Independent charity Crimestoppers has launched an appeal for anonymous information in the hunt for the person responsible for Julia James' murder.
On Thursday evening, they announced they're offering a reward of up to £10,000 for anonymous information that leads to a conviction.
The body of the Police Community Support Officer was found close to her home near Akholt Wood in the Aylesham Road area of Snowdown, just before 4pm on Tuesday 27 April 2021.
She had been walking her dog and was not in uniform at the time of her murder.
A dog walker has spoken of her “terror” at the murder of Julia James, after discovering she past the spot where the PCSO was killed barely an hour before the crime took place.
She told ITV News: “I was probably there an hour before she died which is really scary.”
“It’s unbelievable to think this happened in the middle of the afternoon. Nobody saw anything, nobody heard anything. I didn’t see a thing. I didn’t see anything that made me feel uncomfortable.”
The Snowdown resident, who asked not to be named, was walking on the path close to Akholt Woods on Tuesday, 27 April.
Kit Bradshaw reports on the effect Julia's death has had on those in the Snowdown community
It comes as police teams were seen searching the derelict buildings at the former Snowdown Colliery, which closed in the 1980s.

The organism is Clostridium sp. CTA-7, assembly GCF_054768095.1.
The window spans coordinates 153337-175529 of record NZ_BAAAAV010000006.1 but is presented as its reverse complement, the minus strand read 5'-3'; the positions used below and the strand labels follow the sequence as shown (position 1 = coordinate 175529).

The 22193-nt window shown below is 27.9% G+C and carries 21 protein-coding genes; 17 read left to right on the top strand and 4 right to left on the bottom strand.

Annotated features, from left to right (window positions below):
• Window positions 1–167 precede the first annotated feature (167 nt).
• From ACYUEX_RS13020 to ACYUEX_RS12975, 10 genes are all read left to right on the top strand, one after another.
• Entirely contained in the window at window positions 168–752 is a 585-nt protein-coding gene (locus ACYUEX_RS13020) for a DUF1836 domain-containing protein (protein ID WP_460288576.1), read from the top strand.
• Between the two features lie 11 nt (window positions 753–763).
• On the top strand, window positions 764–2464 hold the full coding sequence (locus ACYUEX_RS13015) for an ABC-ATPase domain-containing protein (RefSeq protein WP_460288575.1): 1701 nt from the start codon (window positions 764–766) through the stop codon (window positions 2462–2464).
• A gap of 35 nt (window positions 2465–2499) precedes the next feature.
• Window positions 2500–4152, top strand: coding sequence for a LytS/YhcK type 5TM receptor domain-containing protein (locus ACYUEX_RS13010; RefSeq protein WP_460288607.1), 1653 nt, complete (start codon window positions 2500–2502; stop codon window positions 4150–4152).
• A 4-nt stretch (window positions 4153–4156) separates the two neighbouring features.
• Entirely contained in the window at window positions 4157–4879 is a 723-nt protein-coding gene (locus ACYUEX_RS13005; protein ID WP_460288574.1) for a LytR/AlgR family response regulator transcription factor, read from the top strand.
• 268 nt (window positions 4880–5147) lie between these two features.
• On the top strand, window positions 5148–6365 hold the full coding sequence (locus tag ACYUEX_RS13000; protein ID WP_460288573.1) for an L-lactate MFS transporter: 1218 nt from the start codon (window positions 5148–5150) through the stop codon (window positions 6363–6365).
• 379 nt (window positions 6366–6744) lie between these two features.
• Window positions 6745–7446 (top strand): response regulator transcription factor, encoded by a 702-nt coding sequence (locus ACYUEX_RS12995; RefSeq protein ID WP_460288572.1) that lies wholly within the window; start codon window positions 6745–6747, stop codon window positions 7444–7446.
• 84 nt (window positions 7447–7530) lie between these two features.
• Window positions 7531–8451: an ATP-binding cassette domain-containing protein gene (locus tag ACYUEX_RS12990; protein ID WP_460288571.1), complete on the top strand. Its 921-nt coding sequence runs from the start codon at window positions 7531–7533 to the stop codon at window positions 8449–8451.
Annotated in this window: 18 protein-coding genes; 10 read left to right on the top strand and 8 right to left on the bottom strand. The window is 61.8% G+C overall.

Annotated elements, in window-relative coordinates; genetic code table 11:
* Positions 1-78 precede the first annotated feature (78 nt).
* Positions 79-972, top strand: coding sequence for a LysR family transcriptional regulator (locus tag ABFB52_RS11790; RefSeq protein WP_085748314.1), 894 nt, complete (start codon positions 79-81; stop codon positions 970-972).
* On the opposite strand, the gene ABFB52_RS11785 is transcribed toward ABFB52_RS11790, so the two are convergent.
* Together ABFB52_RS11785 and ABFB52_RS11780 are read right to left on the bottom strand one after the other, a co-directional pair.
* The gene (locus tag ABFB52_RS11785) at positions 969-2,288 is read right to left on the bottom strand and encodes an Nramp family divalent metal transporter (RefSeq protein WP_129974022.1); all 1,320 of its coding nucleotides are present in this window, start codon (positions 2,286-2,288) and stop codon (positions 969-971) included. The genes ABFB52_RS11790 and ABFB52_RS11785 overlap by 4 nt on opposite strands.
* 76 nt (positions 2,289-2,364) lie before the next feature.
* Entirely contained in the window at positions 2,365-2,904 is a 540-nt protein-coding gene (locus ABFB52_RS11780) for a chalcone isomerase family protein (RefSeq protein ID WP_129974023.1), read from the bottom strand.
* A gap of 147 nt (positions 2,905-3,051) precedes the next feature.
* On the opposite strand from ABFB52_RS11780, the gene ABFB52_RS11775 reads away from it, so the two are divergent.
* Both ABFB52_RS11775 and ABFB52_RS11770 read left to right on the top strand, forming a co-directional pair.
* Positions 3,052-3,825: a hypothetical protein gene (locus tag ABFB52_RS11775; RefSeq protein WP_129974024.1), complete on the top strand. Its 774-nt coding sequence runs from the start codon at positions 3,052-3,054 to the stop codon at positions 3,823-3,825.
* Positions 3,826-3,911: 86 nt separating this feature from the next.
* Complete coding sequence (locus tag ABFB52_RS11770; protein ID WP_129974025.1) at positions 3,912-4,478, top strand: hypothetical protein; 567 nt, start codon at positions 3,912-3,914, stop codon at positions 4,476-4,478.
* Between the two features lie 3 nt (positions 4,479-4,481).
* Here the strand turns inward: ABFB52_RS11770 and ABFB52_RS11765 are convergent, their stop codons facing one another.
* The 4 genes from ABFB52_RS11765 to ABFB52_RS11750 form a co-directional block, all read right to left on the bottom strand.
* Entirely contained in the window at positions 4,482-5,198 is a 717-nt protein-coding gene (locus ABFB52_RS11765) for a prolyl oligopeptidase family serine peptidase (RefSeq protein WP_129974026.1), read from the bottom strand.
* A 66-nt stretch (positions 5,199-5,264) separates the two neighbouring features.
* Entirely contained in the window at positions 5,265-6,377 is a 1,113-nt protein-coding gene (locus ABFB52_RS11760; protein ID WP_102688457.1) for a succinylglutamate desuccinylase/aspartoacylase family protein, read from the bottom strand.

Three police vehicles and a group of approximately 10 officers were seen combing the vast site for several hours.
The 53-year-old died of serious head injuries, with her body discovered by multiple people at 4pm.
Assistant Chief Constable of Kent Police Tom Richards said: “We’re hoping that this image of Julia wearing what she wore before her death will help jog people’s memory.
“We want to hear from anyone who was in the area or who saw Julia. Any and all information is welcomed and our detectives will decide what is relevant to their investigation.”
Julia James’s dog Toby, who she was walking at the time, was unharmed and has been checked for possible forensic clues.
Professor David Wilson, criminologist, said: “The dog could be important forensically, partly because there’s always an exchange [of evidence] between the perpetrator and the victim.”
Anyone with information is asked to contact:
Kent Police: 0800 0514 526
Crimestoppers: 0800 555 111